Wind Energy Beneficial to Rural Oklahoma Communities

In 2014, a study was conducted to determine the economic impact of wind energy development in Oklahoma.

The Wind Coalition Executive Director Jeffrey Clark says the study found wind developers have invested more than $6 billion into Oklahoma communities over the past decade.

“These projects pay about $22 million annually to landowners.


That is a tremendous economic opportunity for farmers and ranchers who want to make some extra income using their property as a wind energy development project but also are still able to farm and ranch around those projects. It’s really a tremendous benefit to those rural agricultural economies. And then, of course, there’s $15 million a year in wages that go to workers to keep those farms operational, so quite a bit of economic benefit flowing into the state of Oklahoma.”

Clark says these projects have provided rural communities opportunities to grow their tax bases.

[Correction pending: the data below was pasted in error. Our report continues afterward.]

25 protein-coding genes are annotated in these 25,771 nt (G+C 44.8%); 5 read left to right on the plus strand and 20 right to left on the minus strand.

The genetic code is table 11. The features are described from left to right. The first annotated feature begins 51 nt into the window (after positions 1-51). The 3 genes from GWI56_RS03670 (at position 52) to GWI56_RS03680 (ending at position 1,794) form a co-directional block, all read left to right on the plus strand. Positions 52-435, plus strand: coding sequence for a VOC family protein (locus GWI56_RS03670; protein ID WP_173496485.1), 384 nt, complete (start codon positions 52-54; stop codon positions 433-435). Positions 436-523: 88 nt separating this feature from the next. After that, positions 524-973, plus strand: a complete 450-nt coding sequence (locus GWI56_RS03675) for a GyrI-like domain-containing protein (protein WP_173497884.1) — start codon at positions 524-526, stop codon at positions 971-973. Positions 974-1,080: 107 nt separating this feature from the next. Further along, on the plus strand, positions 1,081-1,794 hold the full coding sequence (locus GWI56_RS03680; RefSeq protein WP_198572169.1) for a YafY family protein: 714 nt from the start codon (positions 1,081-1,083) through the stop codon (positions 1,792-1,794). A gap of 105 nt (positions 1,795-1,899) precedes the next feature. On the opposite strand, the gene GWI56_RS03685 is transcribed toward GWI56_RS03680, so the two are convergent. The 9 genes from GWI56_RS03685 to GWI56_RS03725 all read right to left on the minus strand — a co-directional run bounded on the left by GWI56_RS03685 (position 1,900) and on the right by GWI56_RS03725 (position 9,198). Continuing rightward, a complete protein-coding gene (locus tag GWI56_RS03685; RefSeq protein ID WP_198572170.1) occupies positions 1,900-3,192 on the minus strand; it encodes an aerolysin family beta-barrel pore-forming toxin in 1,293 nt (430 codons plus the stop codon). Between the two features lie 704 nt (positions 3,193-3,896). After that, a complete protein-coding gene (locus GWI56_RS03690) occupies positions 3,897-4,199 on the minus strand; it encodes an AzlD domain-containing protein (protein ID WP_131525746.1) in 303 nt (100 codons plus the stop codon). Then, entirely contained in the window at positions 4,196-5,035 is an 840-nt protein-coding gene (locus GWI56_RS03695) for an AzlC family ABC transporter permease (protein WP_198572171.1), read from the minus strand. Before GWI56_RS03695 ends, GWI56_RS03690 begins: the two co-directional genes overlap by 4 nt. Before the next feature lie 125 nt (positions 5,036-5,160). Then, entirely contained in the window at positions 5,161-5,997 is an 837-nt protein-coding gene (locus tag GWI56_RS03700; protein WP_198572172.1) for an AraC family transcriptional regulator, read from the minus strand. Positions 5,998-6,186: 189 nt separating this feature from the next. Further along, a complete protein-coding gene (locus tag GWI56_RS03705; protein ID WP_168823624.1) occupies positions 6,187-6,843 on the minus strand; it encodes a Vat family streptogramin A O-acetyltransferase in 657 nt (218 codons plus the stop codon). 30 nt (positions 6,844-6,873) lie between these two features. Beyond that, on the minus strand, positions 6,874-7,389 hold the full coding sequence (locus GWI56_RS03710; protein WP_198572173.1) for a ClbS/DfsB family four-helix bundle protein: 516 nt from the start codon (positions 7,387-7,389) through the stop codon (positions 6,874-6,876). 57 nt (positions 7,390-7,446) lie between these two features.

“Oklahoma has made the state competitive with Kansas and Texas by offering incentives to attract these projects to the state. After a short abatement period of taxes, these projects last 20 to 25 years. And so what this has meant for rural communities is long-term capital investment in their community, the ability to grow their tax base, the ability to have additional money for their schools and for their counties, and the ability to not be as dependent on (the) state for their local school districts.”

Clark provides some examples of how wind development revenue has impacted individual counties.

“Grady and Caddo counties are two counties that have benefitted from wind development, and interestingly, the state has also benefitted from being able to attract companies and businesses that are interested in renewable energy. In Grady and Caddo County, what we saw is that Google built a data center in Oklahoma and used the wind power from those counties to power that facility, which meant investment in those communities.”

Clark says it’s important for states like Oklahoma to remain competitive for investment of all types, including wind development, to continue to become more energy independent.